Five films to watch before you see The Party
71 minutes of middle-class mischief and mayhem in black-and-white, The Party is a modern classic. Here are five more films to watch before you see it
Filmed over just two weeks, the movie is an unflattering black-and-white portrait of adults behaving badly, which also takes complacent ‘champagne socialists’ down a few pegs, and then some. And in just 71 minutes.
Writer-director Sally Potter’s last film, Ginger & Rosa, may have been set against the backdrop of nuclear war but things get even more explosive in this film.
The ambitious Janet (Kristin Scott Thomas) is throwing a dinner party to celebrate her promotion to shadow minister of health, but her guests — played by a formidable ensemble cast including Cillian Murphy and Bruno Ganz — arrive with their own agendas.
It doesn’t take long for all the rumblings of personal and political discontent to erupt with devastating force — and hilarious consequences.
To help you prepare for this five-star firecracker of a comedy (along with our review), we’ve gathered together a few films that are just as fast and furious. Daring to hang around the 90-minute mark, they may be short on time but they’re nothing short of outstanding.
They’re also perfect for those keen to get their slices of culture in quickly at this busy time of year. (You’re welcome.)
THE DINNER PARTY ONE
PERFECT STRANGERS (PERFETTI SCONOSCIUTI) (2016)
Like The Party, this award-winning Italian drama is a masterclass on what not to do at dinner parties - taught in a rapid 97 minutes. A group of close friends – three married couples and a recent divorcee – meet for one of their regular get-togethers.
Things go pretty pear-shaped when they all decide to put their phones on the table and share any text or phone call they receive that night. What starts off as an amusing game descends into messy drama as everyone’s dark secrets are revealed.
It turns out there is a downside that famous Italian sociability after all.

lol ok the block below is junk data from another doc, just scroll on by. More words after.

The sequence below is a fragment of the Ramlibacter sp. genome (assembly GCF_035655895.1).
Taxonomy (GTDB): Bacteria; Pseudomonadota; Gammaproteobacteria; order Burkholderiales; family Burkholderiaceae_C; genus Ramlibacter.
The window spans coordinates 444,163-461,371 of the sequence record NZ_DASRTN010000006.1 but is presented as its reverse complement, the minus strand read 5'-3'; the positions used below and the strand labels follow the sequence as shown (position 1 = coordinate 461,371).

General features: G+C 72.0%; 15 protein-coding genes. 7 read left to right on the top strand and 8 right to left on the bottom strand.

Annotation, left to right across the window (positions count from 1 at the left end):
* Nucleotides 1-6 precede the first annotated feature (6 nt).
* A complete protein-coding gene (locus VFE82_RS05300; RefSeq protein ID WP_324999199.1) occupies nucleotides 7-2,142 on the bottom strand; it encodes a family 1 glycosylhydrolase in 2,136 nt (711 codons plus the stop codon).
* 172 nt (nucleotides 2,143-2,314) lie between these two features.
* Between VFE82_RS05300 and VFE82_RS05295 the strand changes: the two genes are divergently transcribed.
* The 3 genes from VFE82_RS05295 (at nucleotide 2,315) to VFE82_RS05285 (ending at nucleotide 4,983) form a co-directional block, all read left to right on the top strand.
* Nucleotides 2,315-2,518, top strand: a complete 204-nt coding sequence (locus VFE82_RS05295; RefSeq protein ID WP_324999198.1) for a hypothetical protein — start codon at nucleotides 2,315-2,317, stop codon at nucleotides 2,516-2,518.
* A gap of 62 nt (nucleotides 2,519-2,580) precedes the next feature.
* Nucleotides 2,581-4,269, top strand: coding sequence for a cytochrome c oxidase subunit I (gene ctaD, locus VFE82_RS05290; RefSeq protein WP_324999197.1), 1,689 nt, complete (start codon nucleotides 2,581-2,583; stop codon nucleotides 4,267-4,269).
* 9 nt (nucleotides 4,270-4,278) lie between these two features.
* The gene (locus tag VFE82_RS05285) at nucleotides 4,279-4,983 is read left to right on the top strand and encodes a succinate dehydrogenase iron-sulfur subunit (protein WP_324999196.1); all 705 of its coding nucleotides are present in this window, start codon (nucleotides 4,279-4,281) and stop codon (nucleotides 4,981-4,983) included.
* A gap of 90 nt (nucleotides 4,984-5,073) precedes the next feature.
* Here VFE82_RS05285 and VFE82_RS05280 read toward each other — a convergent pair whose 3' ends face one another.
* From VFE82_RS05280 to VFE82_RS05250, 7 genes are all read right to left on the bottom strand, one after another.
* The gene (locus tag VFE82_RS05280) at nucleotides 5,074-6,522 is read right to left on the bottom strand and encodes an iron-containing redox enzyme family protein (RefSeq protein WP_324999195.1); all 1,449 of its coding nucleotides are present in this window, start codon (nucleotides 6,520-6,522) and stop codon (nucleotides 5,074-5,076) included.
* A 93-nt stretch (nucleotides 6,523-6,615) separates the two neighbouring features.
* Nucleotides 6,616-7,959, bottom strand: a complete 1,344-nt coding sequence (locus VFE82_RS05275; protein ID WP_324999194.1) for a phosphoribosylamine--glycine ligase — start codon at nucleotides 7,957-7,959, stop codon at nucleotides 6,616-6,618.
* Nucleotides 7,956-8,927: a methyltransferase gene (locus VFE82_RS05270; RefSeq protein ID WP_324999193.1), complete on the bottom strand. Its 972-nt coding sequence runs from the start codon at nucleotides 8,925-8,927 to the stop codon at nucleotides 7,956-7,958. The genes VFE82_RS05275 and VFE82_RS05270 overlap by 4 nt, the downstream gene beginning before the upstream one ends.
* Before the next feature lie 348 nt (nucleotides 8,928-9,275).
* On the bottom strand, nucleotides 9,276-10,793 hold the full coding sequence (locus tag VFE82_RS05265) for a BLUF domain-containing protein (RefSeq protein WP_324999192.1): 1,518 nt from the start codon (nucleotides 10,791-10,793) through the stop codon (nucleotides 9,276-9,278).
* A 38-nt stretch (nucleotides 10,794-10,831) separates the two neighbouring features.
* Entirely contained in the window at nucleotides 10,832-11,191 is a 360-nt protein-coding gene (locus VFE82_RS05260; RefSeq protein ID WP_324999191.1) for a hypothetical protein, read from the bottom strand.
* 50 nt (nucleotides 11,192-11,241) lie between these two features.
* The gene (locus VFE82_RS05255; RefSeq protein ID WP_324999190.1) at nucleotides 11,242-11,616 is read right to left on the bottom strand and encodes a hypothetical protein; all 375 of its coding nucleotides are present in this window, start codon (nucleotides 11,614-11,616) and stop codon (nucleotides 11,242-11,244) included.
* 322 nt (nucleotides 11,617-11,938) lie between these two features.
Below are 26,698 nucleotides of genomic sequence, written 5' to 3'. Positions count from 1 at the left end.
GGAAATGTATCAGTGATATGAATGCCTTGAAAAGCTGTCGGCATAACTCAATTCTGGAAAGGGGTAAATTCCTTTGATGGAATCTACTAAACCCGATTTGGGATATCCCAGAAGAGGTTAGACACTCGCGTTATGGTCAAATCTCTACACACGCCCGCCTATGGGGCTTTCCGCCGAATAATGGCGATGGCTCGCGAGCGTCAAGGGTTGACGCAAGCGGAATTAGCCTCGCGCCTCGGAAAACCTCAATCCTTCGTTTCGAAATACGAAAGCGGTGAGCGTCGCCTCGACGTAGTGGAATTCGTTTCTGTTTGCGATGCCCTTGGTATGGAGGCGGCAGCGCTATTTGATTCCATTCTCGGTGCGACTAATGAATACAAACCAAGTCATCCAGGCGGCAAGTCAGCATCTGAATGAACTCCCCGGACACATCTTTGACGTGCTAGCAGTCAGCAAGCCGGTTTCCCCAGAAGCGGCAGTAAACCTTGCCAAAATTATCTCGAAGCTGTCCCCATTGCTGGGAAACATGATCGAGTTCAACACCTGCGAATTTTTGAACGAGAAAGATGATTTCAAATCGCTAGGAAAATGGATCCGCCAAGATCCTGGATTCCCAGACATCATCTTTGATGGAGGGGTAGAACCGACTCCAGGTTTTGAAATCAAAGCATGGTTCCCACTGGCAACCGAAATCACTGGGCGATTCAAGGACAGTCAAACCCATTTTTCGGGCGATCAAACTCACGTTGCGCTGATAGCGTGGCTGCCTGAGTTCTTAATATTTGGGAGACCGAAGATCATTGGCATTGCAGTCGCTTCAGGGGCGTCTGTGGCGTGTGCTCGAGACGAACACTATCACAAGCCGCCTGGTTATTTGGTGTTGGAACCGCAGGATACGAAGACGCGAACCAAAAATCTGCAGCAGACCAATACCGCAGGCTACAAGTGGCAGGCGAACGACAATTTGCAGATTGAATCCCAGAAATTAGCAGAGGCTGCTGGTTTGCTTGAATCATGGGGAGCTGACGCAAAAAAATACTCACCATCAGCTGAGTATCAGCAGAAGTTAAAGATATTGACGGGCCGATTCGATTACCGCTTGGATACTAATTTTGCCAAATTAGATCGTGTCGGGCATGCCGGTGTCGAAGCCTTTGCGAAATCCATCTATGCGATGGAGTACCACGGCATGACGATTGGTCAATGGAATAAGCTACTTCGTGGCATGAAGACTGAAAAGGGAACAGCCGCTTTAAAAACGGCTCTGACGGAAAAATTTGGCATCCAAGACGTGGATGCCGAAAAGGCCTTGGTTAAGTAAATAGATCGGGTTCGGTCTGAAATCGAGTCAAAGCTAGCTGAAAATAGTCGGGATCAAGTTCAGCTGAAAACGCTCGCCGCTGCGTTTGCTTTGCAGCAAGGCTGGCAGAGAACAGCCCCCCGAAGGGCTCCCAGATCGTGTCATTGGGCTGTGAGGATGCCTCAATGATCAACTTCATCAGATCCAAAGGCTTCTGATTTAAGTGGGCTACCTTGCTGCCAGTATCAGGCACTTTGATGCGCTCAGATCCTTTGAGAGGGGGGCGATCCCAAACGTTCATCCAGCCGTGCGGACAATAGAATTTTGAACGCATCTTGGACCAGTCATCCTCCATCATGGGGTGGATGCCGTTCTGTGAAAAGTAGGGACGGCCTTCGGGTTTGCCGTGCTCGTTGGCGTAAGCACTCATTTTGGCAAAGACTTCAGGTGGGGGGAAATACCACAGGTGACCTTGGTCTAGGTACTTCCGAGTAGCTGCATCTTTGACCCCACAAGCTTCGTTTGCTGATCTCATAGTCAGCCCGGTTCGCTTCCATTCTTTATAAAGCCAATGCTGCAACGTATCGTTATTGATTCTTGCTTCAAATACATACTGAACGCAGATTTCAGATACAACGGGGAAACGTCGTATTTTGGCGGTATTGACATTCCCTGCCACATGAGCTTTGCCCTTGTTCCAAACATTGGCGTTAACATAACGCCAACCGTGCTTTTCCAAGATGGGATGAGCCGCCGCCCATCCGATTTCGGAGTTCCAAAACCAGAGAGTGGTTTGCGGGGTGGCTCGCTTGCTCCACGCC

THE BLACK-AND-WHITE ONE
FRANCES HA (2012)
A chirpy Greta Gerwig stars as the titular character of this kooky romantic comedy-drama.
The film follows Frances as she bounces around New York, hopping from one friend’s couch to another, tackling her career, love life and general lack of prospects — to an infectious David Bowie soundtrack. She also finds time for an extremely ill-advised trip to Paris.
A quietly uplifting tale from director Noah Baumbach, Frances Ha is like a Woody Allen movie for the millennial generation, complete with Manhattan-esque black-and-white visuals. Or a season of Girls (it even poaches Adam Driver) condensed into a bitesize 85 minutes.
THE CLASSIC ONE
12 ANGRY MEN (1957)
Back in the days when black-and-white wasn’t cool but actually going out of fashion, 12 Angry Men was a bit of box office flop, struggling against the arrival of shiny new colour movies. Mercifully, it’s now considered one of the best courtroom dramas of all time.
The action focuses on a jury who must decide on a trial involving a teenager from a slum facing the death sentence. The tension is turned up to excruciating levels as the all-male jury sweat over the verdict in a cramped and stuffy room.
The excellent ensemble includes Lee J. Cobb, well-known for his role in The Exorcist — a movie only little more nerve-wracking than this one.
12 Angry Men is impeccable edge-of-your-seat drama that will stay with you long after its 96 minutes are up.
THE SERIOUSLY FUNNY ONE
Adapted from the Tony Award-winning play God of Carnage, this film is like a lazy Sunday drive that turns into a rollercoaster ride over an increasingly fraught 80 minutes.
After a couple of primary school boys get into a fight that ends up one of them seriously injured, their parents meet to discuss the matter. They begin civil and level-headed but as nerves begin to fray, the claws come out — and it becomes clear to everyone that reconciliation is useless.
Directed by Roman Polanski, Carnage features Kate Winslet, Jodie Foster, Christoph Waltz and John C. Reilly as the quarrelsome quartet as well as heated dialogue that gives The Party’s incendiary script a run for its money.
THE CLAUSTROPHOBIC ONE
Garnering rave reviews upon release, Locke will probably be the best movie you’ll see set on the M40.
Tom Hardy puts in a brilliant turn as construction worker Ivan Locke, who decides to make the two-hour journey from Birmingham to London after he discovers his one-night stand of seven months ago has gone into early labour. Along the way, over a series of phone calls, he has to explain himself to his wife and kid, all while managing a huge project at work.
You spend an intense 85 minutes with Locke in the front of his BMW as he struggles to keep his domestic and professional lives intact.
It's an unconventional one-man thriller will leave you thankful your car journeys are so undramatic.